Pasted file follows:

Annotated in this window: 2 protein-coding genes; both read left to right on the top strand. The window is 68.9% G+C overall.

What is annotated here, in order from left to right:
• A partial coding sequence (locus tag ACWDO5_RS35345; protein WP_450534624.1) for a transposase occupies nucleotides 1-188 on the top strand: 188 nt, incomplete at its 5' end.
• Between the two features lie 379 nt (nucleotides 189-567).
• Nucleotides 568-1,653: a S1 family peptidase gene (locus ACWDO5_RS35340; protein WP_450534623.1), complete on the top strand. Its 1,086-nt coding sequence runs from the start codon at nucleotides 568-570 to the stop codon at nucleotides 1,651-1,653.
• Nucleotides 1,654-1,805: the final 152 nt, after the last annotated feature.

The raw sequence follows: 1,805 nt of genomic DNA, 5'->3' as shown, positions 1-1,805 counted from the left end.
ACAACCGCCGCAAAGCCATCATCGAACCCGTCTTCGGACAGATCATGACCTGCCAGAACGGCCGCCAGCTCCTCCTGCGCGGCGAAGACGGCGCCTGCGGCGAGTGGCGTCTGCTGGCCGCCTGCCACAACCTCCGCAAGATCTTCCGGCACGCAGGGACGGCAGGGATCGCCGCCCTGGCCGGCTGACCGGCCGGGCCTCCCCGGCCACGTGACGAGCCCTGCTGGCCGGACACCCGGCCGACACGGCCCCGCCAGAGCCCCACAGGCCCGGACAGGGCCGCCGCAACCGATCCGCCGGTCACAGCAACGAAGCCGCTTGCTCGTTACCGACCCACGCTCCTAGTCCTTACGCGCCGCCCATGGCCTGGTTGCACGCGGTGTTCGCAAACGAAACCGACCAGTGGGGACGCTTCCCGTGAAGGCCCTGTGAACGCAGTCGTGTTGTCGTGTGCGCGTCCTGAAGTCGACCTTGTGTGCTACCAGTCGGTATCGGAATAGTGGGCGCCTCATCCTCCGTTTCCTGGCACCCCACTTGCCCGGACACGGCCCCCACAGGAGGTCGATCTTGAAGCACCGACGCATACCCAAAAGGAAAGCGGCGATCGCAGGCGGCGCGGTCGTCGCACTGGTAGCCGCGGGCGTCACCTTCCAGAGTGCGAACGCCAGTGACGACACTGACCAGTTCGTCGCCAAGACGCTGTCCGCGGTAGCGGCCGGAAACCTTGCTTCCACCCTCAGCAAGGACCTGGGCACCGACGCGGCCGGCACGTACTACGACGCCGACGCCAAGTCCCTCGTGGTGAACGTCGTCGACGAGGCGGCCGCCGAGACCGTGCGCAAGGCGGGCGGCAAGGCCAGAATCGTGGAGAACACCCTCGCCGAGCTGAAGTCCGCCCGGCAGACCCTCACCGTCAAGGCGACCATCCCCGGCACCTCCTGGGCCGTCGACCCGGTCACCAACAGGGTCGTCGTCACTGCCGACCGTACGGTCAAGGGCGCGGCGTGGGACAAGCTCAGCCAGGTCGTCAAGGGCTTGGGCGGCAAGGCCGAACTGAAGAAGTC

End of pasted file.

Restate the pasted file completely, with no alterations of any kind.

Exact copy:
Annotated in this window: 2 protein-coding genes; both read left to right on the top strand. The window is 68.9% G+C overall.

What is annotated here, in order from left to right:
• A partial coding sequence (locus tag ACWDO5_RS35345; protein WP_450534624.1) for a transposase occupies nucleotides 1-188 on the top strand: 188 nt, incomplete at its 5' end.
• Between the two features lie 379 nt (nucleotides 189-567).
• Nucleotides 568-1,653: a S1 family peptidase gene (locus ACWDO5_RS35340; protein WP_450534623.1), complete on the top strand. Its 1,086-nt coding sequence runs from the start codon at nucleotides 568-570 to the stop codon at nucleotides 1,651-1,653.
• Nucleotides 1,654-1,805: the final 152 nt, after the last annotated feature.

The raw sequence follows: 1,805 nt of genomic DNA, 5'->3' as shown, positions 1-1,805 counted from the left end.
ACAACCGCCGCAAAGCCATCATCGAACCCGTCTTCGGACAGATCATGACCTGCCAGAACGGCCGCCAGCTCCTCCTGCGCGGCGAAGACGGCGCCTGCGGCGAGTGGCGTCTGCTGGCCGCCTGCCACAACCTCCGCAAGATCTTCCGGCACGCAGGGACGGCAGGGATCGCCGCCCTGGCCGGCTGACCGGCCGGGCCTCCCCGGCCACGTGACGAGCCCTGCTGGCCGGACACCCGGCCGACACGGCCCCGCCAGAGCCCCACAGGCCCGGACAGGGCCGCCGCAACCGATCCGCCGGTCACAGCAACGAAGCCGCTTGCTCGTTACCGACCCACGCTCCTAGTCCTTACGCGCCGCCCATGGCCTGGTTGCACGCGGTGTTCGCAAACGAAACCGACCAGTGGGGACGCTTCCCGTGAAGGCCCTGTGAACGCAGTCGTGTTGTCGTGTGCGCGTCCTGAAGTCGACCTTGTGTGCTACCAGTCGGTATCGGAATAGTGGGCGCCTCATCCTCCGTTTCCTGGCACCCCACTTGCCCGGACACGGCCCCCACAGGAGGTCGATCTTGAAGCACCGACGCATACCCAAAAGGAAAGCGGCGATCGCAGGCGGCGCGGTCGTCGCACTGGTAGCCGCGGGCGTCACCTTCCAGAGTGCGAACGCCAGTGACGACACTGACCAGTTCGTCGCCAAGACGCTGTCCGCGGTAGCGGCCGGAAACCTTGCTTCCACCCTCAGCAAGGACCTGGGCACCGACGCGGCCGGCACGTACTACGACGCCGACGCCAAGTCCCTCGTGGTGAACGTCGTCGACGAGGCGGCCGCCGAGACCGTGCGCAAGGCGGGCGGCAAGGCCAGAATCGTGGAGAACACCCTCGCCGAGCTGAAGTCCGCCCGGCAGACCCTCACCGTCAAGGCGACCATCCCCGGCACCTCCTGGGCCGTCGACCCGGTCACCAACAGGGTCGTCGTCACTGCCGACCGTACGGTCAAGGGCGCGGCGTGGGACAAGCTCAGCCAGGTCGTCAAGGGCTTGGGCGGCAAGGCCGAACTGAAGAAGTC